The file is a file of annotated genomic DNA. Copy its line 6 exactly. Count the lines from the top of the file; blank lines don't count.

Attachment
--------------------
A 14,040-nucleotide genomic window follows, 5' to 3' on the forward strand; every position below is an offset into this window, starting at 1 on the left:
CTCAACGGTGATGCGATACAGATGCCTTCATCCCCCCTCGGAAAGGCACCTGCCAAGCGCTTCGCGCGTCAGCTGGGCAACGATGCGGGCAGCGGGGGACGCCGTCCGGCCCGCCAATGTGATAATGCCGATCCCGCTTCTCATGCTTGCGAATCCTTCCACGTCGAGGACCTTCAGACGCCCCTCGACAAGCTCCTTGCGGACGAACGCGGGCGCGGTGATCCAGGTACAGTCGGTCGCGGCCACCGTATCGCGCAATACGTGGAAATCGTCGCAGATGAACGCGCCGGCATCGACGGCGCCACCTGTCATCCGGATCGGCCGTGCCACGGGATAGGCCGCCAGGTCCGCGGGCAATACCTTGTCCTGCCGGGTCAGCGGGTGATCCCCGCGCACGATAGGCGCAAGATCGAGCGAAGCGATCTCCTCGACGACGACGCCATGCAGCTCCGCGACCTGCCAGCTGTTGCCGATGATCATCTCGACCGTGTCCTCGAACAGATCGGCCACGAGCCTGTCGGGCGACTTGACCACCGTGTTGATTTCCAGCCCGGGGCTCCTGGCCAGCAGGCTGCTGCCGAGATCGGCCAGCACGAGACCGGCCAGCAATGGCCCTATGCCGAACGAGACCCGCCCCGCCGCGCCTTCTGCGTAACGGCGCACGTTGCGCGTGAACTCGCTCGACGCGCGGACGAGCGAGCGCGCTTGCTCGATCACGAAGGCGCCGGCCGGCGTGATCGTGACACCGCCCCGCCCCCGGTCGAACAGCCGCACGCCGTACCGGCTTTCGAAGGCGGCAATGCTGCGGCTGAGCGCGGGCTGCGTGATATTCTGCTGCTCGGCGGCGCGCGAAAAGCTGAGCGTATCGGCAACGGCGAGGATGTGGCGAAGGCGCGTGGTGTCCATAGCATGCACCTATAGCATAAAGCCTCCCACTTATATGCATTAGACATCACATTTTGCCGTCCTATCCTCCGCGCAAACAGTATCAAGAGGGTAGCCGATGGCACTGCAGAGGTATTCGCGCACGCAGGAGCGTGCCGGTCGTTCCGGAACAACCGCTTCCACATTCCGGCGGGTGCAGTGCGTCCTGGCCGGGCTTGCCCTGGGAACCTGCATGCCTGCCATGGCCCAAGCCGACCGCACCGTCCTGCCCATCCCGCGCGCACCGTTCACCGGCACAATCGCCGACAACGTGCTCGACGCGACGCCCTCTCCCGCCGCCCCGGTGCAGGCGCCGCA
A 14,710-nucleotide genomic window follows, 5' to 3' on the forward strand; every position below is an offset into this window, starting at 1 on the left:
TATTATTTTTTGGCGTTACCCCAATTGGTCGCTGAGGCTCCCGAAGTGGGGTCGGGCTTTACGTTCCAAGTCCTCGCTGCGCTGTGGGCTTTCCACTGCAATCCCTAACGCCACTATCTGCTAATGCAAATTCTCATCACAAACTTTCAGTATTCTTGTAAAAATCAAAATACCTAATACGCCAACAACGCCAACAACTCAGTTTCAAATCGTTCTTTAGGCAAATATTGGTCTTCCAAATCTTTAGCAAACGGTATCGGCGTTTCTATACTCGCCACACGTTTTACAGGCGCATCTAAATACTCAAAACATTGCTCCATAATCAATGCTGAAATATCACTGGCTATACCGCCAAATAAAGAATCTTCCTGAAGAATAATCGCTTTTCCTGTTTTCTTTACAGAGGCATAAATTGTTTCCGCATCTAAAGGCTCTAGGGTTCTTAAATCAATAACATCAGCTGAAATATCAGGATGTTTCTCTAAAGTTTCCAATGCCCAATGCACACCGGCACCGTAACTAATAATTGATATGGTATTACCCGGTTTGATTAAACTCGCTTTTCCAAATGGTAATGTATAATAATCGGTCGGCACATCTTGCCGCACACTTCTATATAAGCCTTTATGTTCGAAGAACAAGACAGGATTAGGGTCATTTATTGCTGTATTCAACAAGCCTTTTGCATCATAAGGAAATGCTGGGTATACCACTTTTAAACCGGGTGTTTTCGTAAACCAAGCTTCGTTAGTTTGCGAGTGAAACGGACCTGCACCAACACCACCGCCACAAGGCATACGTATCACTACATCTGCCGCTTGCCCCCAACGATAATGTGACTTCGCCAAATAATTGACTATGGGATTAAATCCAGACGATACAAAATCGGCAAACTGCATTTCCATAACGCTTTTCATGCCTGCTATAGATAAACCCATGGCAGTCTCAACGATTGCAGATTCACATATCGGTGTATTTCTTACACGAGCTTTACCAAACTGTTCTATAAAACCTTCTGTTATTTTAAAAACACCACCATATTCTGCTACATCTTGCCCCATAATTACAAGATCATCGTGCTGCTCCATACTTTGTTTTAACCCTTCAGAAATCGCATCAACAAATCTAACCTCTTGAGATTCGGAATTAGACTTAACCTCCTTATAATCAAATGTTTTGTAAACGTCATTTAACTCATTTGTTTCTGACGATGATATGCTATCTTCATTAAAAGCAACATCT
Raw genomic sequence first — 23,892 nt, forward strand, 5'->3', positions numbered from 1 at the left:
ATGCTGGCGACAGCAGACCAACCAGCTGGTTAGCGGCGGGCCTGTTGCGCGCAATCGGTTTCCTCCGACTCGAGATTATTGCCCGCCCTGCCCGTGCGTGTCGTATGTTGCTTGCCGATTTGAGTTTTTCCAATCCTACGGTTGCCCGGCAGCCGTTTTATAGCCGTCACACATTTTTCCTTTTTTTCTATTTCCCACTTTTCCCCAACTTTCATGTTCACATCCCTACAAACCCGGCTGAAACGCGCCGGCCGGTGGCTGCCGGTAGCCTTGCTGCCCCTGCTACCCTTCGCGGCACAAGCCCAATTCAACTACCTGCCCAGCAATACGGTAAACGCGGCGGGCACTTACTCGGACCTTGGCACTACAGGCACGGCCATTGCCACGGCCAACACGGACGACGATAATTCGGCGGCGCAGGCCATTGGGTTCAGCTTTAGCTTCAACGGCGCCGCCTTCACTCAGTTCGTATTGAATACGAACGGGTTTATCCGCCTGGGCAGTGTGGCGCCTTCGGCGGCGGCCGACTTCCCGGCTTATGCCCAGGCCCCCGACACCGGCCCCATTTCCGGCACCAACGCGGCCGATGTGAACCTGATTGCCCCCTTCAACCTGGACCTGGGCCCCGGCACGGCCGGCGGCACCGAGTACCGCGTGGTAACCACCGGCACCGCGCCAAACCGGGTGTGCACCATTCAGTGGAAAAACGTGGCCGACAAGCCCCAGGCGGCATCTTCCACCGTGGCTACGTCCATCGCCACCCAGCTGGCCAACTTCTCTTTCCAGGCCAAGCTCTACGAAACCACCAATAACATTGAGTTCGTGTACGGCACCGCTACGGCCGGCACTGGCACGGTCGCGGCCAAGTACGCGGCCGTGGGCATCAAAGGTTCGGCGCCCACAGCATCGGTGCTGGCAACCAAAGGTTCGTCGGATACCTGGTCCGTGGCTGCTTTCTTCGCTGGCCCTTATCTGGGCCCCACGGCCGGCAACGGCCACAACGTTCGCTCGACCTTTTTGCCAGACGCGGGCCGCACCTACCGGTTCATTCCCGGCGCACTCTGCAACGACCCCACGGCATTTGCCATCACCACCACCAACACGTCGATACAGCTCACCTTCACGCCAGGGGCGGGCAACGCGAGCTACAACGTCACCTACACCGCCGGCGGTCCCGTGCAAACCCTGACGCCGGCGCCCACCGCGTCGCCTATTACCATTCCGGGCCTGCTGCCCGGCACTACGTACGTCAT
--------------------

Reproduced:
ATGCTGGCGACAGCAGACCAACCAGCTGGTTAGCGGCGGGCCTGTTGCGCGCAATCGGTTTCCTCCGACTCGAGATTATTGCCCGCCCTGCCCGTGCGTGTCGTATGTTGCTTGCCGATTTGAGTTTTTCCAATCCTACGGTTGCCCGGCAGCCGTTTTATAGCCGTCACACATTTTTCCTTTTTTTCTATTTCCCACTTTTCCCCAACTTTCATGTTCACATCCCTACAAACCCGGCTGAAACGCGCCGGCCGGTGGCTGCCGGTAGCCTTGCTGCCCCTGCTACCCTTCGCGGCACAAGCCCAATTCAACTACCTGCCCAGCAATACGGTAAACGCGGCGGGCACTTACTCGGACCTTGGCACTACAGGCACGGCCATTGCCACGGCCAACACGGACGACGATAATTCGGCGGCGCAGGCCATTGGGTTCAGCTTTAGCTTCAACGGCGCCGCCTTCACTCAGTTCGTATTGAATACGAACGGGTTTATCCGCCTGGGCAGTGTGGCGCCTTCGGCGGCGGCCGACTTCCCGGCTTATGCCCAGGCCCCCGACACCGGCCCCATTTCCGGCACCAACGCGGCCGATGTGAACCTGATTGCCCCCTTCAACCTGGACCTGGGCCCCGGCACGGCCGGCGGCACCGAGTACCGCGTGGTAACCACCGGCACCGCGCCAAACCGGGTGTGCACCATTCAGTGGAAAAACGTGGCCGACAAGCCCCAGGCGGCATCTTCCACCGTGGCTACGTCCATCGCCACCCAGCTGGCCAACTTCTCTTTCCAGGCCAAGCTCTACGAAACCACCAATAACATTGAGTTCGTGTACGGCACCGCTACGGCCGGCACTGGCACGGTCGCGGCCAAGTACGCGGCCGTGGGCATCAAAGGTTCGGCGCCCACAGCATCGGTGCTGGCAACCAAAGGTTCGTCGGATACCTGGTCCGTGGCTGCTTTCTTCGCTGGCCCTTATCTGGGCCCCACGGCCGGCAACGGCCACAACGTTCGCTCGACCTTTTTGCCAGACGCGGGCCGCACCTACCGGTTCATTCCCGGCGCACTCTGCAACGACCCCACGGCATTTGCCATCACCACCACCAACACGTCGATACAGCTCACCTTCACGCCAGGGGCGGGCAACGCGAGCTACAACGTCACCTACACCGCCGGCGGTCCCGTGCAAACCCTGACGCCGGCGCCCACCGCGTCGCCTATTACCATTCCGGGCCTGCTGCCCGGCACTACGTACGTCAT